The earlier you get there the better. You will be given a form to fill in, you pay the fee, and you get your extension. It may be good to bring car papers as well, as officially you need proof of leaving the country by means of an airline ticket, but they didn’t ask me for that.

Carnet de Passage & TID

You don’t need a Carnet de Passage for Colombia. At the border you are issued with a Temporary Import Document (TID) for your vehicle, which is valid for three months.

Like the visa, we extended it in Bogotá. It was far from straightforward, demanding patience and perseverance, but we succeeded.

Where to go:

Centro Administrativo de Carga
Calle 26 (Avenida El Dorado) No. 106 – 39 Piso 3.
This is near the airport.
GPS Waypoint: 4.692435, -74.135833

section: Prorrogas
contact person: Nestor Garcia / Margarita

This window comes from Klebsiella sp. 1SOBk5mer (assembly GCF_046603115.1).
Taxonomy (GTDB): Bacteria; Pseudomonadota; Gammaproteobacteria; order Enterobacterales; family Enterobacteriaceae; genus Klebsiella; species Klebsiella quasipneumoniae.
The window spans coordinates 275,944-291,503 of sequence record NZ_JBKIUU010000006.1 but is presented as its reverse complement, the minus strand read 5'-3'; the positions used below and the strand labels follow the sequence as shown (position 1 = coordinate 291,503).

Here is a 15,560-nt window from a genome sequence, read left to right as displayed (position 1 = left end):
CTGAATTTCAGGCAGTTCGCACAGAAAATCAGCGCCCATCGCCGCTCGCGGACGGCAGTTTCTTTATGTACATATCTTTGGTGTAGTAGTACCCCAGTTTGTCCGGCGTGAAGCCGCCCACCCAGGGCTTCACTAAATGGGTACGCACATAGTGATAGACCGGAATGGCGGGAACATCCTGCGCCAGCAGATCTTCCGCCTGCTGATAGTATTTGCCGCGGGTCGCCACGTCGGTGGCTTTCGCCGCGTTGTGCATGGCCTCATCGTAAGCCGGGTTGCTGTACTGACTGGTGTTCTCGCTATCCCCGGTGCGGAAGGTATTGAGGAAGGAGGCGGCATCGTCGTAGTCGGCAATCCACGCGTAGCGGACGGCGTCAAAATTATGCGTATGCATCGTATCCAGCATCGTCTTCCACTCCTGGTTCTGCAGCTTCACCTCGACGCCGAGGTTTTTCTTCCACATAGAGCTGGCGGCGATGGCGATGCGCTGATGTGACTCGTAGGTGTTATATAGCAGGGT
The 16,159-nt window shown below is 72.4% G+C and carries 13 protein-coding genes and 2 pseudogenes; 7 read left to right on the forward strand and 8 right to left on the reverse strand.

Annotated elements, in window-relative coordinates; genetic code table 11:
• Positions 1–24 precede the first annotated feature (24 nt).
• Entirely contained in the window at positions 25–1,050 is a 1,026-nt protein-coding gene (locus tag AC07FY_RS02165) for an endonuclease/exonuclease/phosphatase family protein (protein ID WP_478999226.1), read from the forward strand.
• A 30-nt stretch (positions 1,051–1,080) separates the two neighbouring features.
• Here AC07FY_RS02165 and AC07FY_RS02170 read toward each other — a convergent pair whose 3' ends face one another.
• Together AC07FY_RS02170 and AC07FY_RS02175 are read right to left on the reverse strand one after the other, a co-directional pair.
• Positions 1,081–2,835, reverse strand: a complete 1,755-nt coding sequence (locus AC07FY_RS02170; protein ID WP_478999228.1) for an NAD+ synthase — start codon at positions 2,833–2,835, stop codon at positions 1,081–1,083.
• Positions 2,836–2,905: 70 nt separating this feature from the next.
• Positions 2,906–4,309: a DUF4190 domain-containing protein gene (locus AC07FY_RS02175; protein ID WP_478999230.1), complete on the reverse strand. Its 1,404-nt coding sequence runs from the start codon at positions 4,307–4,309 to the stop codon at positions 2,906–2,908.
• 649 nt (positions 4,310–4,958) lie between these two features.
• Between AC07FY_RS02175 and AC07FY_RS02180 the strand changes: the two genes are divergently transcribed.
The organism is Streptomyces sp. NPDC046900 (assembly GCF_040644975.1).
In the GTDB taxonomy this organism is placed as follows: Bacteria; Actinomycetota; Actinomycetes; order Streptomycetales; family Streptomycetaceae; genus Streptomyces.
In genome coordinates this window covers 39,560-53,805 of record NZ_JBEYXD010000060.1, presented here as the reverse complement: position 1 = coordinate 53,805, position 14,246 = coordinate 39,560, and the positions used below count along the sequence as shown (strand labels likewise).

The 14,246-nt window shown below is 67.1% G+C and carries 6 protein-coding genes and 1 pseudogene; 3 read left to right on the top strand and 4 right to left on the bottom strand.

Phone: +57 1 6543232

Opening hours: 7 am – 4:30 pm

What to bring (there is a copy place downstairs):

  • Your Temporary Import Document + one copy.
  • Passport + one copy.
  • Car papers + one copy.
  • SOAT or other car insurance papers + one copy.


  1. You will have to fill in a form called Solicitud Prorroga de vehículo de turista .
  2. This, together with your copies, will be stamped with the date.
  3. Your request for an extension will enter the red-tape mill.
  4. They told me the processing would take three days and that I would receive the document per email. Luckily we didn’t travel but waited around. No email. I called and subsequently was sent from pillar to post. Eventually I drove to the office once more and sat down, making it very clear I wasn’t leaving without those extension papers. I left a content man.

02. Land Cruiser

Flat Tire.

Failure of the Start Engine